“What is right, must be kept right; what is wrong, must be set right.”
Senator Panfilo Morena “Ping” Lacson means everything he says. You can trust his word. And he says what he wants to say especially when it is the truth and it stands for what is right.
On occasions, his can be a sharp tongue. He means no harm. He only wants to bring everyone to his wits and senses. There is no body language needing mystical interpretations. There is no doublespeak needing complex deciphering.
These two characteristics are ingrained in the Lacson family of Imus, Cavite. Despite its humble status, the family reared and nurtured its children on the values of integrity and self-discipline.
Inspite of financial hardship, Ping’s parents were grimly determined to send everybody to school. Poor as they were, Ping’s parents always reminded their children – “Wala kaming maaring iwanang materyal na bagay para ipamana sa inyo maliban sa edukasyon. Ang edukasyon ay hindi maaring mawala o agawin ninuman. Sukdulang hindi kami kumain nang tatlong beses isang araw, makatapos lamang kayong lahat sa pag-aaral.” Aside from being very, very honest and hardworking, Ping’s parents were likewise gifted with determination and courage to pursue their goal and obligations. In reverence, their children now try their best to make their remaining years on earth comfortable, but being very simple folks, they still insist to live modestly in their old house in Imus, Cavite.
Ping took the family name he is carrying by heart and grew up a very principled person.
Ping spent three years of pre-law in Lyceum of the Philippines before a high school friend invited him to take the entrance examination for admission to Philippine Military Academy . His fascination with principles became more deeply embedded at the PMA where he graduated in 1971. He nourished those principles at the Philippine Constabulary which he joined after graduation. He worked on them at the Metrocom Intelligence and Security Group (1971-1986), PC-INP Anti-Carnapping Task Force (1986-1988), as Provincial Commander of the Province of Isabela (1988-1989), as Commander of Cebu Metrodiscom (1989-1992), and as Provincial Director of the Province of Laguna (February to July 1992). He would nourish the same principles at the Presidential Anti-Crime Commission as Chief, Task Force Habagat (1992-1995). He would live by them at the Presidential Anti-Organized Crime Task Force as its Chief (July1998-January 2001). And he would apply them to everyone at the Philippine National Police Chief, PNP (November 1999-January 2001).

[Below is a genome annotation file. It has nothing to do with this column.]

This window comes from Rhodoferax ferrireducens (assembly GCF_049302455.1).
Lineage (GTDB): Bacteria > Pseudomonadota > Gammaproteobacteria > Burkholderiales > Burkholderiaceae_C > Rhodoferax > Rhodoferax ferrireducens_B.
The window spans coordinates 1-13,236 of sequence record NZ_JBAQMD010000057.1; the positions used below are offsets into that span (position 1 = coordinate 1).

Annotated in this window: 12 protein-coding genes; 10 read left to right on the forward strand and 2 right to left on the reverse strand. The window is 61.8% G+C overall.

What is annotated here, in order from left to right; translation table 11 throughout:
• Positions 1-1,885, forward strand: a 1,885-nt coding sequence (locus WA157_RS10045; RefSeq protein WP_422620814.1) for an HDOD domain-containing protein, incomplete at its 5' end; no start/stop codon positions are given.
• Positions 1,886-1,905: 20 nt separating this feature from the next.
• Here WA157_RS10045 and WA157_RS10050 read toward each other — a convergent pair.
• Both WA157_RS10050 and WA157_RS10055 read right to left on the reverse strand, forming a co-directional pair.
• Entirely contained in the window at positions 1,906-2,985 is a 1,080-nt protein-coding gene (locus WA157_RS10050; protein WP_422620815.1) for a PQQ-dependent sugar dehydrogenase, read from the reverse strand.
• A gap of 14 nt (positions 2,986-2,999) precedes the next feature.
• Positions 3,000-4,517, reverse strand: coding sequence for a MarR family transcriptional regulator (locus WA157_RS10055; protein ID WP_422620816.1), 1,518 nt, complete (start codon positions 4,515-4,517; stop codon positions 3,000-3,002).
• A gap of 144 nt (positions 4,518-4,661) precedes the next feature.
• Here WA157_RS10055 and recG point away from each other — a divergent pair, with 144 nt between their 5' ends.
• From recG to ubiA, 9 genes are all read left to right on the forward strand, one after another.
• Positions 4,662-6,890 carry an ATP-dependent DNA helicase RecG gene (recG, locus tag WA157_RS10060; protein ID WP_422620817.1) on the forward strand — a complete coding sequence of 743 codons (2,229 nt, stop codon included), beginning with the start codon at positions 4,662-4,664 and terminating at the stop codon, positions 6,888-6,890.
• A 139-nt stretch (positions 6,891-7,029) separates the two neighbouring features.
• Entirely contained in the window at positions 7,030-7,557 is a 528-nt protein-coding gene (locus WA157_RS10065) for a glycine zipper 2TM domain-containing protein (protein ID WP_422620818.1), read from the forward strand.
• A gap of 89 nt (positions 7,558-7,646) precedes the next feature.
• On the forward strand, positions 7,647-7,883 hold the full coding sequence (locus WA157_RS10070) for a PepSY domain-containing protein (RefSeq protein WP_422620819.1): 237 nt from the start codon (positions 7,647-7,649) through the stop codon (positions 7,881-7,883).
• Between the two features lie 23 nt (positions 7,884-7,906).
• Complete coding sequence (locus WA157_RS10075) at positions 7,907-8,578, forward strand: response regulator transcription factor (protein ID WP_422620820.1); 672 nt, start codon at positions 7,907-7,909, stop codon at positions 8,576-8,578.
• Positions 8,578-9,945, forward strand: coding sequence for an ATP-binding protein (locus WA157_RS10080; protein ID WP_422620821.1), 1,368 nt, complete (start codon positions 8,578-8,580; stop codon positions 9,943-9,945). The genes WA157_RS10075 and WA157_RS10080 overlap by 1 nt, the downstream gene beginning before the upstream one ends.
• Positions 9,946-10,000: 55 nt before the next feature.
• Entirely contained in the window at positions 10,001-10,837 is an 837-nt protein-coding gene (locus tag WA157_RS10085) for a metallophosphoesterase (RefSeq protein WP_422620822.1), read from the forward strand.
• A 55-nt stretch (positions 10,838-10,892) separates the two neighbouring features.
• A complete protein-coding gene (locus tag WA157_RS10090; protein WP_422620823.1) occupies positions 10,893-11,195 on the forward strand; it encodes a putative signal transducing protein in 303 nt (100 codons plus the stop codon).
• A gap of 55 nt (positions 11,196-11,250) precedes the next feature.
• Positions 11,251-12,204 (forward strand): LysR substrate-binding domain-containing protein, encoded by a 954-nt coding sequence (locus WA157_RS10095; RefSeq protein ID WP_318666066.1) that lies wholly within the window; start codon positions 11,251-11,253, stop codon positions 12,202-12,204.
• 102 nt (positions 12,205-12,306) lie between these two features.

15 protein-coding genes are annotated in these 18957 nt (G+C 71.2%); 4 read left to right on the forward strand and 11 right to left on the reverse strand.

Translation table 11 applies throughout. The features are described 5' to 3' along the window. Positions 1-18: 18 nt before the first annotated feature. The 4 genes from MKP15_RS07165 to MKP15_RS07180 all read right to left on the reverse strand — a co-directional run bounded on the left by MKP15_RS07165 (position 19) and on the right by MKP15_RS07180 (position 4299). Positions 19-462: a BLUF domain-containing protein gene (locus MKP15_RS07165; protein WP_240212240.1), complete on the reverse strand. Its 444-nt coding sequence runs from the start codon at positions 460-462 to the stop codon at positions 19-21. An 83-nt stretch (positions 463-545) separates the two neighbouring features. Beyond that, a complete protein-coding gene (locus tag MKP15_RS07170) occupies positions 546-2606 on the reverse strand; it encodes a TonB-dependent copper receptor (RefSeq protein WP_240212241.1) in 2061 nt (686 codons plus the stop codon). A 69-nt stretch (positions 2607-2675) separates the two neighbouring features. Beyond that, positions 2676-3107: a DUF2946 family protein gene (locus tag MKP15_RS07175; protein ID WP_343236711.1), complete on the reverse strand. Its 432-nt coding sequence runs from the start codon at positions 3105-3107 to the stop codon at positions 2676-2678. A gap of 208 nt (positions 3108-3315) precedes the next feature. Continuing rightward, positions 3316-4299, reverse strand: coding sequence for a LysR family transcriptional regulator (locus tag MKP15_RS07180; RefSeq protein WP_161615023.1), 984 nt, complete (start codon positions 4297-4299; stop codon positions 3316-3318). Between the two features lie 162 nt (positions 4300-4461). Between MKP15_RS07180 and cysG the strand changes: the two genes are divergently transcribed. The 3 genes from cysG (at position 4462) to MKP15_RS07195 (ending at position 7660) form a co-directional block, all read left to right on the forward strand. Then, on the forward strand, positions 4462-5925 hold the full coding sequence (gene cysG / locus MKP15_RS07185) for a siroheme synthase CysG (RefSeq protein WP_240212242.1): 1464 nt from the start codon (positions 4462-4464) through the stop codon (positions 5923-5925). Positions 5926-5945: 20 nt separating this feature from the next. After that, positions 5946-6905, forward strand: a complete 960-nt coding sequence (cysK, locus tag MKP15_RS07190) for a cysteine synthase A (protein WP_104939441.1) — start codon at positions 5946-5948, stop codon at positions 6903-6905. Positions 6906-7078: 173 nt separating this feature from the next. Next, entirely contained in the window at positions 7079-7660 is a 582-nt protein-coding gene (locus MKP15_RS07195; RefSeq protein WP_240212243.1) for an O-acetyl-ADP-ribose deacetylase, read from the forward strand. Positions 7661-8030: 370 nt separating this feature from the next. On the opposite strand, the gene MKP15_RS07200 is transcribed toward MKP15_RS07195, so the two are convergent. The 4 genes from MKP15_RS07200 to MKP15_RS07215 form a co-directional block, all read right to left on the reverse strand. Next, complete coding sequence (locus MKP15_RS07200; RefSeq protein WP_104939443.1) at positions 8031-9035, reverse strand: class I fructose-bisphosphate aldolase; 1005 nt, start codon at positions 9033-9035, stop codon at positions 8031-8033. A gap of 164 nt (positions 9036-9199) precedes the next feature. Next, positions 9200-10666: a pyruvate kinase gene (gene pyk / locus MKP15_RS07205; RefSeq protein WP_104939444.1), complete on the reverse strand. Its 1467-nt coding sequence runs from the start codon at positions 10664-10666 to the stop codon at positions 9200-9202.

I.C.U. is the simple and straightforward acronym which Ping Lacson used to describe the ills of the police institution. In his 14-month stint as “chief PNP,” Ping, now a senator of the realm, used to summarize the institution’s malaise as a case of the Inept, Corrupt and Undisciplined cop. For years and years, this is exactly how the public has come to characterize the man who is supposed to protect him from crime and malevolence. A slothful and bumbling keystone cop, addicted to sleaze and graft, whether lowly kotong or the more lucrative jueteng intelihensya, or worse, wired to drug syndicates. It was an image that had stuck in the public mind, of a protector one does not welcome, feared not by criminals but by the victims themselves.
So low was the PNP in public esteem that according to surveys then, its net satisfaction rating was negative 18, cellar dweller among government institutions. Ping went into the lecture circuit, and admonished his men, officers as well as lowly cops, about the evils of being I.C.U. And his antidote was just as simple and straightforward — cops must have Aptitude, Integrity and Discipline. A.I.D. was the medicine, bitter though it was to many, that Lacson forced doses upon them.
First in his agenda was the immediate return of recovered carnapped vehicles as well as vehicles being held as evidence. Apparently, as a matter of practice, a number of policemen have illegally appropriated for themselves these vehicles for operational, and at times personal purposes. Hundreds of cars, in various makes and colors, suddenly showed up in the police camps, and car theft victims were delirious at recovering their possessions. The few who dared to defy the orders were identified, arrested, dismissed from the service and charged in court.